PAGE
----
Van Gogh is someone that I've always kind of looked to for the heaviness of brush strokes and the intensity of color. I like a painting to look like a painting. It can be a painting of a landscape, but I like to see the brushstrokes, see the process, and see all that in there. Because, every painting that pretends to be something, a landscape or any representational scene or object, is an illusion. Our mind sees a three dimensional world on a two dimensional plane. It's not a scene of the Gunflint Pines, it's paint on a surface. To me, good painting is not necessarily about getting every line just right and getting the shape right, and getting everything perfect, like reporting the news in a photograph. When you tap into something inside you and say "beyond this incredible scene that I'm looking at, that I want to share with you, I want to bring something of me into this." And I'm doing it with paint, so here's some paint. Sometimes people look at my work and they say "what's that?", and I say "It's paint."

I often compare painting to dreaming or breathing. It's not 100% effortless, but it's just something that I have always done, and will always do. As long as I'm here in this body, I'll paint. And if I lose the physical ability to paint, I'll paint in my mind. I'll still create those images.

1 comment:

Susan Kirkham said...

Hi old friend, I hope you think of me now and again as you were a very important and missed part of my life in Grand Marais. I often miss it so much it hurts physically, and I think I'll pack up the car and leave the city, but, alas, I cannot drive that far and must beg friends to drive me up once in awhile. I tried to write a comment on your fish in trees and no longer know if I ever got it to you or if it erased by some blunder I made. I knew I was in trouble when my beautiful display's color calibration system warned me that I might need to move my chair back, squint my eyes, and go through about 8 steps just to manage one print out correctly! LOL!
As soon as I saw the fish i trees, so beautifully arranged to mimic the heavy branches of the white pine, I liked what you were doing, although at first I admit thought , "these might be too silly." I was struck by the fish in the trees and wanted to ask you how many folks realized you had combined the two main industries of the area: fishing and lumber?! It's ingenious work and the fish became more well melded into the branches as you worked it. I never mastered the great way you and a few others are able to catch the nature of white pines, and the sort of lumpiness of their branches, distinct in their shape, making negative spaces beautiful in the low winter sun especially. Then today in trying to clear out my hundreds of saved bookmarks I happened upon the interview with Jay, and some of the last words remind me of where I am at this moment. I can paint very little, as my arms become fatigued but am trying to fnish one bulldog I started for friends 3 years ago. After that I will move to smaller work if I can, but the images in my mind are as you described, they flood my mind daily and I have had a couple people, my helpers, remark that I see everything. Of course that is our training and our gift. I'm often exhausted composing in my mind that which I do not have the energy to put on canvas or paper, and don't care if anyone else sees what I see and your final comments struck home. I have mentored a few people in vision and painting and drawing successfully as my mind still works well in some areas all the time, but many days but not in others; and my computer hard drive is much like a fishing line in knots. My boys untangle it, and I tangle it up again. I've been up every summer but this one, and brushed past you and Madeline in the summer of2015 at the co-op as you were leaving, but you didn't notice me and I didn't want to stop your rushing home with groceries as I know well how busy you are. You are a gift to the community, Tim. I just took in your three abstracts to be framed, you know one is Dancing with my Little Girl. Some of your paintings are at my son, Tory's, as he loves everything you paint.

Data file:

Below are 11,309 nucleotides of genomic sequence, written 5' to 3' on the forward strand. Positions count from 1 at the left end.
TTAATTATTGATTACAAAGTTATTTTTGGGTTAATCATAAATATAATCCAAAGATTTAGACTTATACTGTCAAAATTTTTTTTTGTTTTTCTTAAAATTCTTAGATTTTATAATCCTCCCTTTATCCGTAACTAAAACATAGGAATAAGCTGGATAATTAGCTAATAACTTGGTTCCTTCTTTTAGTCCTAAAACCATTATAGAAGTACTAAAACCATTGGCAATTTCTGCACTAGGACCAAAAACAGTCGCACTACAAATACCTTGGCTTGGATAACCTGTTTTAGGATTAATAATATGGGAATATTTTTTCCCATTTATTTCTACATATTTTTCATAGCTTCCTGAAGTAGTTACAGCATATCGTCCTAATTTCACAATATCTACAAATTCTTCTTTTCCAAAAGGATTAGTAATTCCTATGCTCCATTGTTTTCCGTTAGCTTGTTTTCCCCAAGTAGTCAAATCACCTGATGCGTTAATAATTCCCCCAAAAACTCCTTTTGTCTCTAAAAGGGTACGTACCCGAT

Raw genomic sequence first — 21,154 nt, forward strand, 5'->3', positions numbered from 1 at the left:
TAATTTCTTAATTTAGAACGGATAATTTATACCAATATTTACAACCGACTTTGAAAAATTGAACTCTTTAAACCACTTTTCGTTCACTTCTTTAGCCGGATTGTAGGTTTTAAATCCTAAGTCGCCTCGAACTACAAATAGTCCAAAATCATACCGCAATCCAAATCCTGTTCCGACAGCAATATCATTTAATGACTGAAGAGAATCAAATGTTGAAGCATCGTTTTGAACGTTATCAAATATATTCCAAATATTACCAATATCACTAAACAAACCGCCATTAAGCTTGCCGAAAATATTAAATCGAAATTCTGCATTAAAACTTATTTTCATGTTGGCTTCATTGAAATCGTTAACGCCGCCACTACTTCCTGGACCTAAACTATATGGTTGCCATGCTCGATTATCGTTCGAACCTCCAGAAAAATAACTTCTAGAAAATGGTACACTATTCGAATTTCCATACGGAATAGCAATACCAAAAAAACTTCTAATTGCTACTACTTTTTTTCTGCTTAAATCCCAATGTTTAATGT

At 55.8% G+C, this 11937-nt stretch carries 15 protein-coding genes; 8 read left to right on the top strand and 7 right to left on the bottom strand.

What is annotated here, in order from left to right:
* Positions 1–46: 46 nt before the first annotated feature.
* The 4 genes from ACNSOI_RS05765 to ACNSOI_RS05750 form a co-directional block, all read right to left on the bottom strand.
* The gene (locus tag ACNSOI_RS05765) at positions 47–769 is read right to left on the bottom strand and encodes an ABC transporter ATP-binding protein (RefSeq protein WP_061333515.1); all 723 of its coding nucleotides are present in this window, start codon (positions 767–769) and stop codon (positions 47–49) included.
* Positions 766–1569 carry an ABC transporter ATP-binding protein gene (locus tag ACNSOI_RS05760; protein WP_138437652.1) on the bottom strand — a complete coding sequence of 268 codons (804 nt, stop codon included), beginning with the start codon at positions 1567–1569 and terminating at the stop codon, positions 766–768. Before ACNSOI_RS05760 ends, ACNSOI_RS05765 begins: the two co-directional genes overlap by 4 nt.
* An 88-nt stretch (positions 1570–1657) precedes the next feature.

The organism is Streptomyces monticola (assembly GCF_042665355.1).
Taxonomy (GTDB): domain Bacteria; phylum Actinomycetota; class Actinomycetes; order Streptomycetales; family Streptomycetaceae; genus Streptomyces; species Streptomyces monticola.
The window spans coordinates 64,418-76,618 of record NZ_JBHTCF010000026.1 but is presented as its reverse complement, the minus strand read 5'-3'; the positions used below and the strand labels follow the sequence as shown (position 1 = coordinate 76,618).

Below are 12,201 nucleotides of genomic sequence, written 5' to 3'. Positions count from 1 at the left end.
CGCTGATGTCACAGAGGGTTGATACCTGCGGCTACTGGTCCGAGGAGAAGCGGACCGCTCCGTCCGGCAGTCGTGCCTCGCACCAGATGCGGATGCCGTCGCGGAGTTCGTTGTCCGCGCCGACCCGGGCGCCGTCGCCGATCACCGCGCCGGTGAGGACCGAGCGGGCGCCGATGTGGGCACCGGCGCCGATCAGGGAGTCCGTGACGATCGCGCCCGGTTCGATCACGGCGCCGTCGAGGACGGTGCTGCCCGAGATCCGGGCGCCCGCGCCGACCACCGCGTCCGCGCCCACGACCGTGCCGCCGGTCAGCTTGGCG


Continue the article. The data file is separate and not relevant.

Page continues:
Love you, tell Madeline I love her too and think of both of you often. Susan